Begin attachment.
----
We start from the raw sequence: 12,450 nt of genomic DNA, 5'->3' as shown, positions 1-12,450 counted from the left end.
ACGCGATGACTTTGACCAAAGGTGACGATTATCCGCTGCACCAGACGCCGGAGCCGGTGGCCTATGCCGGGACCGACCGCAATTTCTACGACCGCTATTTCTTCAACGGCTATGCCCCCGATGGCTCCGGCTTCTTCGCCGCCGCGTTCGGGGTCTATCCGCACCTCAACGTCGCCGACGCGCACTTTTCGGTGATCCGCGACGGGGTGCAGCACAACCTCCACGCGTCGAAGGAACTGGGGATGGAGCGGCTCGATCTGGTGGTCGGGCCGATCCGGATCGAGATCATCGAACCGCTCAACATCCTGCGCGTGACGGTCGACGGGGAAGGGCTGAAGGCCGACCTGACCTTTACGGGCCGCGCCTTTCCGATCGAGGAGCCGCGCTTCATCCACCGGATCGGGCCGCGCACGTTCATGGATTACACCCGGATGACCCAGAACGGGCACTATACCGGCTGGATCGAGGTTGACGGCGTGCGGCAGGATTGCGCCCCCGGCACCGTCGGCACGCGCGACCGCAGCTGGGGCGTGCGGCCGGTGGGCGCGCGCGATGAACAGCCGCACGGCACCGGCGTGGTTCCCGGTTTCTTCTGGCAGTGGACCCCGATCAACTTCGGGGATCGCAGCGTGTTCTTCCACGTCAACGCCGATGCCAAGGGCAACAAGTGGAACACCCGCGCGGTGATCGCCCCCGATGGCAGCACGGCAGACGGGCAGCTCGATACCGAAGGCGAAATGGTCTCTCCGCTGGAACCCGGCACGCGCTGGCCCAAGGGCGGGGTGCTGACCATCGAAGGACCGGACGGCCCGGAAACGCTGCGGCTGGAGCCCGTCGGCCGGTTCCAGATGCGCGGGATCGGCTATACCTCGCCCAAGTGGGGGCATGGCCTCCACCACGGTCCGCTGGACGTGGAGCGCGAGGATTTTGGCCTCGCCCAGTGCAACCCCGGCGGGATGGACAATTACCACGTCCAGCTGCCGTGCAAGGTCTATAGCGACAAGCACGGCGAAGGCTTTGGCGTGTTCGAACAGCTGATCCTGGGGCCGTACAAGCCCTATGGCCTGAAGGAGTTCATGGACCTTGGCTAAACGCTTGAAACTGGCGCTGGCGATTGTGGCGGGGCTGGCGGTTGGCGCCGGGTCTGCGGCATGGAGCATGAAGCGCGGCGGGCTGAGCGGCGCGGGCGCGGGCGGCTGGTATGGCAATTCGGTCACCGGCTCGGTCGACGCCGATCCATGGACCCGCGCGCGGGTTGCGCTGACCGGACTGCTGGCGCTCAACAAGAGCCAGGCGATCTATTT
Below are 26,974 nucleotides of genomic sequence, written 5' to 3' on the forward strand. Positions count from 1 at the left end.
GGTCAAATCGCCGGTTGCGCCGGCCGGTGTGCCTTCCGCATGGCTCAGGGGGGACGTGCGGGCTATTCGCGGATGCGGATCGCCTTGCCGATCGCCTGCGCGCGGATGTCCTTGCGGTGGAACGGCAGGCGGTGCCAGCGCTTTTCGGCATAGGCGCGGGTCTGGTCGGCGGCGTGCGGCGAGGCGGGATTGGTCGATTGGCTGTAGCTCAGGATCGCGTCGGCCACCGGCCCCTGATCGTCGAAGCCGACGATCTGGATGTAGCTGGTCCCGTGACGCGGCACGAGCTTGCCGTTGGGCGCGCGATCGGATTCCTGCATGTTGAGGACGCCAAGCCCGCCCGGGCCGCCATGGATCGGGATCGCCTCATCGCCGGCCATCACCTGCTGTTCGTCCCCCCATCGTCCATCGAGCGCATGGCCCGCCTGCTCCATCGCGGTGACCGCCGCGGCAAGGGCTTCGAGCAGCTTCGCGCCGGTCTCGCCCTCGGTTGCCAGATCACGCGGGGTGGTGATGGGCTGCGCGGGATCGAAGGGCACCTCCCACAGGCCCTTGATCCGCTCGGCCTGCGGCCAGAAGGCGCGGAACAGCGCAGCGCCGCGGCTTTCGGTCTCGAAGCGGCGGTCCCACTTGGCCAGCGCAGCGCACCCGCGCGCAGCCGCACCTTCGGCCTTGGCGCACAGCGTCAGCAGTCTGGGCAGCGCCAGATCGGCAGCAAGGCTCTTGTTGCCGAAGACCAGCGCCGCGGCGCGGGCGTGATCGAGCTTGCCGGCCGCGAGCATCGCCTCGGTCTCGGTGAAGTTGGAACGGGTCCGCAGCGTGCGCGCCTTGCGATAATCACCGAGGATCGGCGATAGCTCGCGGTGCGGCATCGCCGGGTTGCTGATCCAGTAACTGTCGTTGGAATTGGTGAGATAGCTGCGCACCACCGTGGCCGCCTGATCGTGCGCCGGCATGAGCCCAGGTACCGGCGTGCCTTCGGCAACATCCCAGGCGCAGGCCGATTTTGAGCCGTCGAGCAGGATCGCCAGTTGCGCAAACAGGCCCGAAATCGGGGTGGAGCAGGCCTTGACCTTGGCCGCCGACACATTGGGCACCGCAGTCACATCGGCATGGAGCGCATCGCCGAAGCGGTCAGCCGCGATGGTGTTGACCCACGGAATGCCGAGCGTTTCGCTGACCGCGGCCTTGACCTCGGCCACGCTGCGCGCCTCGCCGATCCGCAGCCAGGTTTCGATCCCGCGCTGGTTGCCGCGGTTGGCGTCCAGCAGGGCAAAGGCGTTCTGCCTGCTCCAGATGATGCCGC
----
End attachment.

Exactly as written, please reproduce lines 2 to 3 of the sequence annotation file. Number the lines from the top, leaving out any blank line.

ACGCGATGACTTTGACCAAAGGTGACGATTATCCGCTGCACCAGACGCCGGAGCCGGTGGCCTATGCCGGGACCGACCGCAATTTCTACGACCGCTATTTCTTCAACGGCTATGCCCCCGATGGCTCCGGCTTCTTCGCCGCCGCGTTCGGGGTCTATCCGCACCTCAACGTCGCCGACGCGCACTTTTCGGTGATCCGCGACGGGGTGCAGCACAACCTCCACGCGTCGAAGGAACTGGGGATGGAGCGGCTCGATCTGGTGGTCGGGCCGATCCGGATCGAGATCATCGAACCGCTCAACATCCTGCGCGTGACGGTCGACGGGGAAGGGCTGAAGGCCGACCTGACCTTTACGGGCCGCGCCTTTCCGATCGAGGAGCCGCGCTTCATCCACCGGATCGGGCCGCGCACGTTCATGGATTACACCCGGATGACCCAGAACGGGCACTATACCGGCTGGATCGAGGTTGACGGCGTGCGGCAGGATTGCGCCCCCGGCACCGTCGGCACGCGCGACCGCAGCTGGGGCGTGCGGCCGGTGGGCGCGCGCGATGAACAGCCGCACGGCACCGGCGTGGTTCCCGGTTTCTTCTGGCAGTGGACCCCGATCAACTTCGGGGATCGCAGCGTGTTCTTCCACGTCAACGCCGATGCCAAGGGCAACAAGTGGAACACCCGCGCGGTGATCGCCCCCGATGGCAGCACGGCAGACGGGCAGCTCGATACCGAAGGCGAAATGGTCTCTCCGCTGGAACCCGGCACGCGCTGGCCCAAGGGCGGGGTGCTGACCATCGAAGGACCGGACGGCCCGGAAACGCTGCGGCTGGAGCCCGTCGGCCGGTTCCAGATGCGCGGGATCGGCTATACCTCGCCCAAGTGGGGGCATGGCCTCCACCACGGTCCGCTGGACGTGGAGCGCGAGGATTTTGGCCTCGCCCAGTGCAACCCCGGCGGGATGGACAATTACCACGTCCAGCTGCCGTGCAAGGTCTATAGCGACAAGCACGGCGAAGGCTTTGGCGTGTTCGAACAGCTGATCCTGGGGCCGTACAAGCCCTATGGCCTGAAGGAGTTCATGGACCTTGGCTAAACGCTTGAAACTGGCGCTGGCGATTGTGGCGGGGCTGGCGGTTGGCGCCGGGTCTGCGGCATGGAGCATGAAGCGCGGCGGGCTGAGCGGCGCGGGCGCGGGCGGCTGGTATGGCAATTCGGTCACCGGCTCGGTCGACGCCGATCCATGGACCCGCGCGCGGGTTGCGCTGACCGGACTGCTGGCGCTCAACAAGAGCCAGGCGATCTATTT
Below are 26,974 nucleotides of genomic sequence, written 5' to 3' on the forward strand. Positions count from 1 at the left end.